Amillennialism

Amillennialism[1]

Introduction

That there are at least four major views to the end times (eschatology) question should cause us to pause. As mentioned before, all these views teach Christ’s personal return, the resurrection of every person, the judgment of all men, the eternal blessedness of the redeemed, and the everlasting punishment of the wicked. In these matters, we are all in agreement. An illustration will reveal where the differences might lie. We all know that the USA defeated the Taliban in Afghanistan and ousted Saddam Hussein in Iraq. On those major issues, all are in agreement. However, the account of those events may differ somewhat, depending on one’s political view. In addition, the purpose and reason for those events are under dispute. Similarly, all genuine Christians agree on the above items, but many of us disagree on how it will all come about.

Various Millennial Views

Our study on the rapture and an earlier overview of the question of Israel and the Church have given us an adequate survey of the Dispensational Premillennial position. The other three positions include Classic (or “Historic”) Premillennialism, Postmillennialism, and Amillennialism. The key distinctive element to Classical Premillennialism is its emphasis on a literal millennial reign. They believe Christ will come before the millennium. Many things will happen before Christ’s coming (evangelization of the nations, the great tribulation, apostasy and rebellion, and the appearance of the a personal antichrist).  It is a position maintained (though some details may differ) by some of the early church fathers (Justin Martyr, Ireneaus, Hippolytus, and Lactantius) and some in the Reformation and Puritan centuries.[2] Both The Augsburg Confession (1530, article 17) and the Second Helvetic Confession (11:14) of 1566  denounce a form of premillennialism (they believed that old Jewish beliefs were being resurrected). Most premillennialists were Anabaptists (e.g., Thomas Müntzer) or part of the radical wing of the Reformation movement.[3] Perhaps the most modern exponent would be George E. Ladd and the CRC church historian at Calvin Seminary, Dr. H. Kromminga (also, the Bible Presbyterian Church).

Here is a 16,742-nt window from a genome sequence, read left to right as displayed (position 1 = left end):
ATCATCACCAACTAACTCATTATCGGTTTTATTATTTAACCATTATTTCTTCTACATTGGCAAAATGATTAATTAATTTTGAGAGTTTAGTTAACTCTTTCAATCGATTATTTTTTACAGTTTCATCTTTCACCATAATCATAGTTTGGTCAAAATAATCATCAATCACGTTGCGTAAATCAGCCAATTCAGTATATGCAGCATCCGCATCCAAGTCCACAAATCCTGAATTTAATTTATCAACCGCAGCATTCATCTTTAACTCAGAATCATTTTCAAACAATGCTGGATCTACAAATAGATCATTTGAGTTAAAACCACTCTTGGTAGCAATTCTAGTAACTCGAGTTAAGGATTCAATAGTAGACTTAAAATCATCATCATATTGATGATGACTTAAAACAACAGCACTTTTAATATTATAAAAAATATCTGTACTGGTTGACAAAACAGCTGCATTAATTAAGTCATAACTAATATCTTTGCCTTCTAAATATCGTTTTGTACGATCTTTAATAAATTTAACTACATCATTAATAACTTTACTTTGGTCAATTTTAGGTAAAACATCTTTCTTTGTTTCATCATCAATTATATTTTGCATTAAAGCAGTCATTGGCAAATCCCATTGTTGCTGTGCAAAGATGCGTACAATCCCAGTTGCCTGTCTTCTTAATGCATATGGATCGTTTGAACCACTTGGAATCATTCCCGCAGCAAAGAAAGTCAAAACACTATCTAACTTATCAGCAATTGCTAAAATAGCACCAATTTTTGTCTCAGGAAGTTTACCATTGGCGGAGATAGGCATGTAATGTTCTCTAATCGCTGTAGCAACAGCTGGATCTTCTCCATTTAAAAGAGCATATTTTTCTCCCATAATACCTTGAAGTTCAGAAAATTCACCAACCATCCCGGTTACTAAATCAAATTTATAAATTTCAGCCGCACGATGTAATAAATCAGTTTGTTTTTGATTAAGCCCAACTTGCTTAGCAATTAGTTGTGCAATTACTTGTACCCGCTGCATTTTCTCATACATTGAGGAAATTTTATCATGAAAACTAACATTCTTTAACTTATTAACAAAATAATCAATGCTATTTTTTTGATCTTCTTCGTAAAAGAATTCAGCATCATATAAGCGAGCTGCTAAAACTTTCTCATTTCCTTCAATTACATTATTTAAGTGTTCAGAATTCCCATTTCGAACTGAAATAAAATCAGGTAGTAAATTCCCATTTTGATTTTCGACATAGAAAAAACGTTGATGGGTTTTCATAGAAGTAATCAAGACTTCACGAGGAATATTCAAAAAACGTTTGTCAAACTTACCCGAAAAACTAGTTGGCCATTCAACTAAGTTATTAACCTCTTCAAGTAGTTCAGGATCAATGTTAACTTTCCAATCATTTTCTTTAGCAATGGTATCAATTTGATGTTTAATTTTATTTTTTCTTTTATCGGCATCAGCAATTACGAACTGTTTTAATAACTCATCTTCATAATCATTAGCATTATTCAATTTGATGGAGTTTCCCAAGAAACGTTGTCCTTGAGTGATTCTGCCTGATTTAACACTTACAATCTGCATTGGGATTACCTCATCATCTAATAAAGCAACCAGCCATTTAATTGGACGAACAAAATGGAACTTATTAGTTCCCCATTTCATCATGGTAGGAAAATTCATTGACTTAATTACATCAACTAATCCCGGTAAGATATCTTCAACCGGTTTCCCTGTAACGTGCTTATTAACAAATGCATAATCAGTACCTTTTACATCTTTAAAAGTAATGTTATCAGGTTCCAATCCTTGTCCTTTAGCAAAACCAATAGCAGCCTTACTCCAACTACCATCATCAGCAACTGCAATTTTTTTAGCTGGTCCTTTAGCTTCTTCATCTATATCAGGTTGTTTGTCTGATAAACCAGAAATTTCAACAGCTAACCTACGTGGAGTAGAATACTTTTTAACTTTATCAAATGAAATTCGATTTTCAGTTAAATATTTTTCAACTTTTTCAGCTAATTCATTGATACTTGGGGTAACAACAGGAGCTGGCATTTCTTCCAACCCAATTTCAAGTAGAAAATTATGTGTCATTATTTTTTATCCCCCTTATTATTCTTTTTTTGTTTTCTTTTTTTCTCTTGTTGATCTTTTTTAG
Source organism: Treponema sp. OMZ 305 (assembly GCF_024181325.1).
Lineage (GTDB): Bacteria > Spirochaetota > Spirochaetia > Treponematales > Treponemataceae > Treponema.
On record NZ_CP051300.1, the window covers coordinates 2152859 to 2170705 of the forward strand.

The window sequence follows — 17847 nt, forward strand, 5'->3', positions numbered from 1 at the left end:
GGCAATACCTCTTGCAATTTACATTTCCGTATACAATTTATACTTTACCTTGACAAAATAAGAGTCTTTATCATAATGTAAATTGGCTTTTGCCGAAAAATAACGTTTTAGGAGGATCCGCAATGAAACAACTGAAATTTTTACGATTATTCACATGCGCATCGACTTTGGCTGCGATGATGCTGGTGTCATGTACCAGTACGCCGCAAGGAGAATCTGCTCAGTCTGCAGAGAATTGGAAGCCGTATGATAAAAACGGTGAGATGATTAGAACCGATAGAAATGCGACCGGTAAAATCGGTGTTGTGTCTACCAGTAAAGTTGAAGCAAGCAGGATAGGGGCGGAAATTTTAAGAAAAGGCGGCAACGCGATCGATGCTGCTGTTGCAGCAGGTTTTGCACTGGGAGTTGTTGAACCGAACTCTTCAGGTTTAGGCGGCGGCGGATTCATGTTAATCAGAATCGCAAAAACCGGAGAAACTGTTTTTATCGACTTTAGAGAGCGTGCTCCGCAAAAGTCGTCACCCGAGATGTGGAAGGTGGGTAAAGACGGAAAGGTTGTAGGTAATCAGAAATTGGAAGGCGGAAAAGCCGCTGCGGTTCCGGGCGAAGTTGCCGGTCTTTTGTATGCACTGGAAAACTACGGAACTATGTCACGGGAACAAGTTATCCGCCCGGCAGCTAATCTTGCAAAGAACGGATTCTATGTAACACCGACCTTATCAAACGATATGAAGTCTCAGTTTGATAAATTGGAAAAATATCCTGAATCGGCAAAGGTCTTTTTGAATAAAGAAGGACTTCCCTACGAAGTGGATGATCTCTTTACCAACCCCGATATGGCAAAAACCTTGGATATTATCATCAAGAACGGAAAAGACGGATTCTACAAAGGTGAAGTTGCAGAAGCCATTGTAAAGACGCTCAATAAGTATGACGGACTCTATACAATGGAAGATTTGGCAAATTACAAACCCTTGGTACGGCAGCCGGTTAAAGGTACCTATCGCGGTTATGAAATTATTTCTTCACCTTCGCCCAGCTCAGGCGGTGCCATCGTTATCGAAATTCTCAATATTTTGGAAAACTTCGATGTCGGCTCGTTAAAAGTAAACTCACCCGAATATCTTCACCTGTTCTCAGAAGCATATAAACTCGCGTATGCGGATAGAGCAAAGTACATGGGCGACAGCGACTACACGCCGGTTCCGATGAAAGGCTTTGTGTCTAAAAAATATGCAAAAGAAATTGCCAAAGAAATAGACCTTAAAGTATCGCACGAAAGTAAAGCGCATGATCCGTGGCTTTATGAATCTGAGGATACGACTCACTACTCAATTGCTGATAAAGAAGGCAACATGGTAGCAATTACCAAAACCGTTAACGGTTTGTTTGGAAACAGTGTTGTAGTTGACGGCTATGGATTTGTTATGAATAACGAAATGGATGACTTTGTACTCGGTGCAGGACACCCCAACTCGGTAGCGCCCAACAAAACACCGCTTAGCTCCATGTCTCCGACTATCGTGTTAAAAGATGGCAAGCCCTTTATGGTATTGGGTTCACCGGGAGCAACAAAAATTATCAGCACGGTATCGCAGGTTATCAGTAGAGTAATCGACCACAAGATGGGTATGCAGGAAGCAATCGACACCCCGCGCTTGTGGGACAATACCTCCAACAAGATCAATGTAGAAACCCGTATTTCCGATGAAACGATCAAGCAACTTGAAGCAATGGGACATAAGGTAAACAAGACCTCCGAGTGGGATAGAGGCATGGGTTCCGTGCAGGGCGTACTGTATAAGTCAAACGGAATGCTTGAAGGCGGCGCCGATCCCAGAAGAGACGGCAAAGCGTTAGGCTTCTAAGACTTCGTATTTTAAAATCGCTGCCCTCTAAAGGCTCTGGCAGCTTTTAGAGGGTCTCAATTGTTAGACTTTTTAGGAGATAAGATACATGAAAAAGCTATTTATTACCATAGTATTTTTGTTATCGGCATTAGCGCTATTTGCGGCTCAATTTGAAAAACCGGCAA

Postmillennialists include Loraine Boettner and most Theonomists. These men believe that Christ will return after the millennium. The thousand years is not an exact number for them but rather represents a lengthy period of time where the gospel will penetrate the world and where God’s word through His Spirit will subdue a large majority of the people on earth. As a result, much peace and good will come of this; nations will work together, and there will be a long span of spiritual prosperity (maybe longer than one thousand years). “This does not mean that there ever will be a time on this earth when every person will be a Christian, or that all sin will be abolished. But it does mean that evil in all its many forms eventually will be reduced to negligible proportions, that Christian principles will be the rule, not the exception, and that Christ will return to a truly Christianized world.”[4]